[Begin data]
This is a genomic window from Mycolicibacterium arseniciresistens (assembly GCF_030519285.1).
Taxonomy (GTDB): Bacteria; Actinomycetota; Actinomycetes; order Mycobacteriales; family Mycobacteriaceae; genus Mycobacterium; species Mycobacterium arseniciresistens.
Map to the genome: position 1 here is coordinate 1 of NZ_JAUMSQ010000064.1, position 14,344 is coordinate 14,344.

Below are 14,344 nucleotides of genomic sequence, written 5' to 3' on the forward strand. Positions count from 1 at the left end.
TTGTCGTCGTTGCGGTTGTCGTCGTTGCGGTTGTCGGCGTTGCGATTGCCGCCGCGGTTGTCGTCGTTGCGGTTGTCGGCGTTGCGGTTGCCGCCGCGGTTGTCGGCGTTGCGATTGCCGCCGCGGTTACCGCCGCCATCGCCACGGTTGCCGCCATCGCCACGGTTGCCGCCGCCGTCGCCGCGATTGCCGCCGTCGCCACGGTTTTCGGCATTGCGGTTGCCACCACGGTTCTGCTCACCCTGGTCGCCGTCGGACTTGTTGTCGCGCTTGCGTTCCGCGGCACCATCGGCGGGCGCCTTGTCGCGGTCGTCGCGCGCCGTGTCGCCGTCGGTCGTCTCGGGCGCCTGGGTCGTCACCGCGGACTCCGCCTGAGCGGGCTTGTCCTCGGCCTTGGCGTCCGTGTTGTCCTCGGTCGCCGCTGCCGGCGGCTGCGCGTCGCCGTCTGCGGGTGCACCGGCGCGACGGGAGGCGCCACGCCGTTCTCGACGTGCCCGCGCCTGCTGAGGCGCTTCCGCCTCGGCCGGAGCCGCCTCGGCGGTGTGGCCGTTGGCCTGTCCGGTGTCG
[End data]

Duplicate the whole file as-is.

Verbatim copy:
This is a genomic window from Mycolicibacterium arseniciresistens (assembly GCF_030519285.1).
Taxonomy (GTDB): Bacteria; Actinomycetota; Actinomycetes; order Mycobacteriales; family Mycobacteriaceae; genus Mycobacterium; species Mycobacterium arseniciresistens.
Map to the genome: position 1 here is coordinate 1 of NZ_JAUMSQ010000064.1, position 14,344 is coordinate 14,344.

Below are 14,344 nucleotides of genomic sequence, written 5' to 3' on the forward strand. Positions count from 1 at the left end.
TTGTCGTCGTTGCGGTTGTCGTCGTTGCGGTTGTCGGCGTTGCGATTGCCGCCGCGGTTGTCGTCGTTGCGGTTGTCGGCGTTGCGGTTGCCGCCGCGGTTGTCGGCGTTGCGATTGCCGCCGCGGTTACCGCCGCCATCGCCACGGTTGCCGCCATCGCCACGGTTGCCGCCGCCGTCGCCGCGATTGCCGCCGTCGCCACGGTTTTCGGCATTGCGGTTGCCACCACGGTTCTGCTCACCCTGGTCGCCGTCGGACTTGTTGTCGCGCTTGCGTTCCGCGGCACCATCGGCGGGCGCCTTGTCGCGGTCGTCGCGCGCCGTGTCGCCGTCGGTCGTCTCGGGCGCCTGGGTCGTCACCGCGGACTCCGCCTGAGCGGGCTTGTCCTCGGCCTTGGCGTCCGTGTTGTCCTCGGTCGCCGCTGCCGGCGGCTGCGCGTCGCCGTCTGCGGGTGCACCGGCGCGACGGGAGGCGCCACGCCGTTCTCGACGTGCCCGCGCCTGCTGAGGCGCTTCCGCCTCGGCCGGAGCCGCCTCGGCGGTGTGGCCGTTGGCCTGTCCGGTGTCG